(Reuters Health) – Massage, humor therapy and relaxation don’t seem to make life much easier for children with cancer who go through stressful bone marrow transplants, disappointed researchers said Monday.
Earlier studies, while not clear-cut, had suggested alternative treatment might benefit some adult cancer survivors. Doing yoga, for instance, helped women sleep better and have more energy after breast cancer treatment. (See Reuters Health story of May 21, 2010)
“We believed that we had a therapy that was helpful,” said psychologist Sean Phipps, of St. Jude Children’s Research Hospital in Memphis, who led the government- and foundation-funded study.
But, he said, even state-of-the-art alternative treatment didn’t trump standard supportive care, which includes drugs for nausea and pain as well as psychosocial support for both child and parent.
Phipps said stem cell transplants, from the bone marrow or blood, are some of the toughest treatments for children with cancer. He said they often experience pain, have restricted diets, and are kept largely isolated due to a high risk of infections. “It’s not a picnic,” he said.
To test whether alternative treatment could take the edge off the stress, Phipps and colleagues randomly assigned 178 children to one of three groups. One group received only standard care; another also had massages and humor therapy; in the third group, parents also got massages and were taught how to be more relaxed around their kids.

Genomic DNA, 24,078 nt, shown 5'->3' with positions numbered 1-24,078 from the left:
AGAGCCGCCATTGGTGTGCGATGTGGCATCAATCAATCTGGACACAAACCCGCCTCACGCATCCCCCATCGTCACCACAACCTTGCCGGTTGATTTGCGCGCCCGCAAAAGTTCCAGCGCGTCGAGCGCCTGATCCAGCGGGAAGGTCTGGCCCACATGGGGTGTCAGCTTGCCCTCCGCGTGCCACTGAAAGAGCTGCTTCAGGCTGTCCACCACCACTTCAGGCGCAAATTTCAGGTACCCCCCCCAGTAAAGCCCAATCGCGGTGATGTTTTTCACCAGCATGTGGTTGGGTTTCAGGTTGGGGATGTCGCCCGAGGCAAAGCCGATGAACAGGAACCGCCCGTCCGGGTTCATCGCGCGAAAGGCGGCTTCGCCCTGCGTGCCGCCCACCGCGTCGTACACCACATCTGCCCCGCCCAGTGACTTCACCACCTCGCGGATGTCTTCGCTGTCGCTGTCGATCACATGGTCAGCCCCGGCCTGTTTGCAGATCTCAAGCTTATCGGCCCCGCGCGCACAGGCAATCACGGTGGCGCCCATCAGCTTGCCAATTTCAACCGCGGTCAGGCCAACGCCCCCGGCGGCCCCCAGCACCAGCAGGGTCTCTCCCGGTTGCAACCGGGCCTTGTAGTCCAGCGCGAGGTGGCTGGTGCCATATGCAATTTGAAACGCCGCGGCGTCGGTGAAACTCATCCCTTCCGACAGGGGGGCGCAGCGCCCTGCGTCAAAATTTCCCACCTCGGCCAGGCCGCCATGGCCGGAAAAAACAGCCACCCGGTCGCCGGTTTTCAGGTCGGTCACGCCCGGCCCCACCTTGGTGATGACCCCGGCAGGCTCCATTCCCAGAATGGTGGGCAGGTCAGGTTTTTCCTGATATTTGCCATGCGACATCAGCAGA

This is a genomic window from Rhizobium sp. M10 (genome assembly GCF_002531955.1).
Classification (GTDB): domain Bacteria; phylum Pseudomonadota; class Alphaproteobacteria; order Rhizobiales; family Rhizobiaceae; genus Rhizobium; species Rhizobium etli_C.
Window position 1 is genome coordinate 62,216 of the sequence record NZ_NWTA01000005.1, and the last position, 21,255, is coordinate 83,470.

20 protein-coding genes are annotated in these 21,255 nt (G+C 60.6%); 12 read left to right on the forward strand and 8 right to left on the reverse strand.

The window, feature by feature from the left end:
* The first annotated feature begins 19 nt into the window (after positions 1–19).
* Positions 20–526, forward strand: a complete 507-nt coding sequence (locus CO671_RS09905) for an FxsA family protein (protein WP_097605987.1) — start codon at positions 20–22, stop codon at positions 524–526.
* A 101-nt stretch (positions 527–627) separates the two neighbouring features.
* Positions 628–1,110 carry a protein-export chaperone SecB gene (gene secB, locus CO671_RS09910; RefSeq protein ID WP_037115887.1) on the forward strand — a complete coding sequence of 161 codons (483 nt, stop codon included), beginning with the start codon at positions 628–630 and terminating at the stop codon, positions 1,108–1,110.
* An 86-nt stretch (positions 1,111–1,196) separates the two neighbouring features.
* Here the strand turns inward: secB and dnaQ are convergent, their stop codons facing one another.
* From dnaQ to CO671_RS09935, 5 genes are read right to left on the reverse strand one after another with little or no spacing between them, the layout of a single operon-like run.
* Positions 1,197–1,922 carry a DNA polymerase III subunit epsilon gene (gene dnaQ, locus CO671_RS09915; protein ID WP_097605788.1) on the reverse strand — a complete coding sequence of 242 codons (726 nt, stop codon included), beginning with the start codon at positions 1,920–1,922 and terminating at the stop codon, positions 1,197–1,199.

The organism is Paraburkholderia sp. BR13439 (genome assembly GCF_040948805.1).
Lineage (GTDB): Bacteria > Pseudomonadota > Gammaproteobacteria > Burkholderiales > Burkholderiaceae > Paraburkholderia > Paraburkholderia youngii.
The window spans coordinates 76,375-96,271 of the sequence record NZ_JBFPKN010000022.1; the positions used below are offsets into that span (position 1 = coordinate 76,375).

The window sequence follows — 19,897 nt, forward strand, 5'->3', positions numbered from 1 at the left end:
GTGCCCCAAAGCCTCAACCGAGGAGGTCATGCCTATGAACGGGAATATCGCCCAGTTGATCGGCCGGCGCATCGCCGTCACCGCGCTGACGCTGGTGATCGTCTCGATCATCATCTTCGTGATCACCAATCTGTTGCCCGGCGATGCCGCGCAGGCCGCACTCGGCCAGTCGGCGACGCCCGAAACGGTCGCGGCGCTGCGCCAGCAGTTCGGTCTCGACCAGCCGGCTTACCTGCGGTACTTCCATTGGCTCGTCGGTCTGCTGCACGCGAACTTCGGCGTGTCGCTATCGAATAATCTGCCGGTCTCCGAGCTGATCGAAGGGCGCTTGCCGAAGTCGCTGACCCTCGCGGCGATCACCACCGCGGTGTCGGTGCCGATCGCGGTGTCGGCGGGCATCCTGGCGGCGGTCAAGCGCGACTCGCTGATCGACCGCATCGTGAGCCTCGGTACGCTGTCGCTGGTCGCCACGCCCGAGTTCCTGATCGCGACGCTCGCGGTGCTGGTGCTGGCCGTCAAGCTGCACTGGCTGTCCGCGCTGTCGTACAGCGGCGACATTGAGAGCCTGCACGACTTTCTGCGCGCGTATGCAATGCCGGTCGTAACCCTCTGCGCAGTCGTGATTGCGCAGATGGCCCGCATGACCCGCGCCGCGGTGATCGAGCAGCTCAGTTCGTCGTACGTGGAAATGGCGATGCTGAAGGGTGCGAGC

Using a common measure of quality of life in patients undergoing aggressive treatments, the researchers then tested how the kids fared in each group.
“We failed to demonstrate that our interventions changed those outcomes,” said Phipps. One possible explanation is that standard care was already doing a good job of helping the children, he added, stressing that more research is needed.
Dr. K. Scott Baker, who directs the Survivorship Program at the Fred Hutchinson Cancer Research Center in Seattle, said he was surprised by the new findings, which are published in the journal Cancer.
While they don’t jibe with work in adults, he said in an e-mail to Reuters Health, “this study had a very rigorous study design. Many times what we perceive to be true, or of benefit, is not always the case.”
“There are things that they can do to make them feel better,” Phipps said. “You don’t have to sit back and be passive.”
SOURCE: link.reuters.com/fyr76m Cancer, online July 12, 2010.